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Musica universalis (lit. universal music, or music of the spheres) is an ancient philosophical concept that regards proportions in the movements of celestial bodies—the Sun, Moon, and planets—as a form of musica (the Medieval Latin name for music). This 'music' is not literally audible, but a harmonic and/or mathematical and/or religious concept.

Contents

History

The Greek mathematician and astronomer Pythagoras is frequently credited with originating the concept, which stemmed from his semi-mystical, semi-mathematical philosophy and its associated system of numerology of Pythagoreanism. According to Johannes Kepler, the connection between geometry (and sacred geometry), cosmology, astrology, harmonics, and music is through musica universalis [1].

At the time, the Sun, Moon, and planets were thought to revolve around Earth in their proper spheres. The most thorough and imaginative description of the concept can be found in Dante's Divine Comedy. The spheres were thought to be related by the whole-number ratios of pure musical intervals, creating musical harmony. Johannes Kepler used the concept of the music of the spheres in his Harmonice Mundi in 1619, relating astrology (especially the astrological aspects) and harmonics.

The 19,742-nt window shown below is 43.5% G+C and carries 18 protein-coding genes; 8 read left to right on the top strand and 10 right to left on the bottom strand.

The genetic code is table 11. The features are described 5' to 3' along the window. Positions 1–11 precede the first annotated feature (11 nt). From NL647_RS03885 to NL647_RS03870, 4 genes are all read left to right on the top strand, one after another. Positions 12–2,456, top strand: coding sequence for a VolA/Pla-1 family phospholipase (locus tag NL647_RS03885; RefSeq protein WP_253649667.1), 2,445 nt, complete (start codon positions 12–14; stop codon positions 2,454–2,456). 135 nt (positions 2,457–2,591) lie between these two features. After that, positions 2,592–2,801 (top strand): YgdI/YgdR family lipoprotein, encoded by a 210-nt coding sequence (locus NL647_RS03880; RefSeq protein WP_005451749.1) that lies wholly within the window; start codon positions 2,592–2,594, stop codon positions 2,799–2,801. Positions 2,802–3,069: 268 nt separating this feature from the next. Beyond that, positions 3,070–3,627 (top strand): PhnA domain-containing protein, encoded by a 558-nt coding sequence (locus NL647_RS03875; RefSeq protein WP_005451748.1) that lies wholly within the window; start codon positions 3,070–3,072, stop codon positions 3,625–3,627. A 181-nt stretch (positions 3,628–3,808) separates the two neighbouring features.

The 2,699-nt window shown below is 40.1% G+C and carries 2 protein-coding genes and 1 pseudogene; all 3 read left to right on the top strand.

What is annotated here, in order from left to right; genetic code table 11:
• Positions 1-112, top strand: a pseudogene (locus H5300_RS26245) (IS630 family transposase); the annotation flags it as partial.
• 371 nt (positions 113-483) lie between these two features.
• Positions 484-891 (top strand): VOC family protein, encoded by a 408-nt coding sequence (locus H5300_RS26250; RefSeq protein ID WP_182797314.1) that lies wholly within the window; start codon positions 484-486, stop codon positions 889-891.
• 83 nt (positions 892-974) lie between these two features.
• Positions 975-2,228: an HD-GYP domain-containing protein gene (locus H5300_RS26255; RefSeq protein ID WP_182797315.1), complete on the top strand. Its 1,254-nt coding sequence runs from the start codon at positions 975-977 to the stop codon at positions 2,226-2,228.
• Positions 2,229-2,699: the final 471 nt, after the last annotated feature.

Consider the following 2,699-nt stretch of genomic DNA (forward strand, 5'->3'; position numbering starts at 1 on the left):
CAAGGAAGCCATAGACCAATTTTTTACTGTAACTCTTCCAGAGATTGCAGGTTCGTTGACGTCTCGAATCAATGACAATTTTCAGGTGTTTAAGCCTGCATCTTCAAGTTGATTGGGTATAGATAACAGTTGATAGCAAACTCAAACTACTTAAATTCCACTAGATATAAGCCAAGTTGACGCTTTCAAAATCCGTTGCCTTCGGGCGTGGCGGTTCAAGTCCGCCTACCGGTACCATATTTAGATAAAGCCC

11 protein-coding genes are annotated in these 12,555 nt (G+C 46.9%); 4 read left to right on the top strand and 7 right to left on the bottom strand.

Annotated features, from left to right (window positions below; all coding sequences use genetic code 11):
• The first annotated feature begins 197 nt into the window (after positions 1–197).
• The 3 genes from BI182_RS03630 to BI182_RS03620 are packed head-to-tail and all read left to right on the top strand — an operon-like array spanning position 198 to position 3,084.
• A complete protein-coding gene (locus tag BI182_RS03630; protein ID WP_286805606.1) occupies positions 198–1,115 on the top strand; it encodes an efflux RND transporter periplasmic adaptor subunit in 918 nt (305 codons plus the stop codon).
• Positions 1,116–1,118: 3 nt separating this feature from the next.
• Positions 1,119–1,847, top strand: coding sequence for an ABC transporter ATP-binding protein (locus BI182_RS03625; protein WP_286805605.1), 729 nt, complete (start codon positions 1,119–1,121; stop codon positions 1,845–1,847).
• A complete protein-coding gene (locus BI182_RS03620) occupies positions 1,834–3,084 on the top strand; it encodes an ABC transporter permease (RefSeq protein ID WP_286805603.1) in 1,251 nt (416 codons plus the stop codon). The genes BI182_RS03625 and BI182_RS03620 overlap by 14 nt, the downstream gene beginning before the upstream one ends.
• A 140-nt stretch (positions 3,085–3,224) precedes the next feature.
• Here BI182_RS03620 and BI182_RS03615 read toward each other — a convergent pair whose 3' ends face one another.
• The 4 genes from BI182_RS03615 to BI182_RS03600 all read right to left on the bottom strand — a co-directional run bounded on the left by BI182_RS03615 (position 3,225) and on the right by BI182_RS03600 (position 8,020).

The three branches of the Medieval concept of musica were presented by Boethius in his book De Musica:

  • musica universalis (sometimes referred to as musica mundana)
  • musica humana (the internal music of the human body)
  • musica instrumentalis (sounds made by singers and instrumentalists)

Hinduism

Some Surat Shabda Yoga Satgurus considered the music of the spheres to be a term synonymous with the Shabda (also known as the Audible Life Stream) in that tradition, because they considered Pythagoras to be a Satguru as well.

Esoteric Christianity

According to Max Heindel's Rosicrucian writings, the heavenly "music of the spheres" is heard in the Region of Concrete Thought, the lower region of the World of Thought, which is an ocean of harmony.

It is also referred in Esoteric Christianity that this is the place where it occurs the state of consciousness called the "Second heaven."

Use in Music

In 2006, an experiment conducted by Greg Fox divided the orbital periods of the planets in half again and again until they were literally audible. The resultant piece was "Carmen of the Spheres". The principle of octaves in music states that, whenever a sound-wave is doubled or halved in frequency, it yields a super-octave or sub-octave pitch that is always perfectly consonant with the original one. This can be applied (through very large octave shifts) to any periodic cycle, such as the orbits of celestial bodies, to render an audible analogue.

See also

Notes

  1. ^ Kepler & the Music of the Spheres

External links

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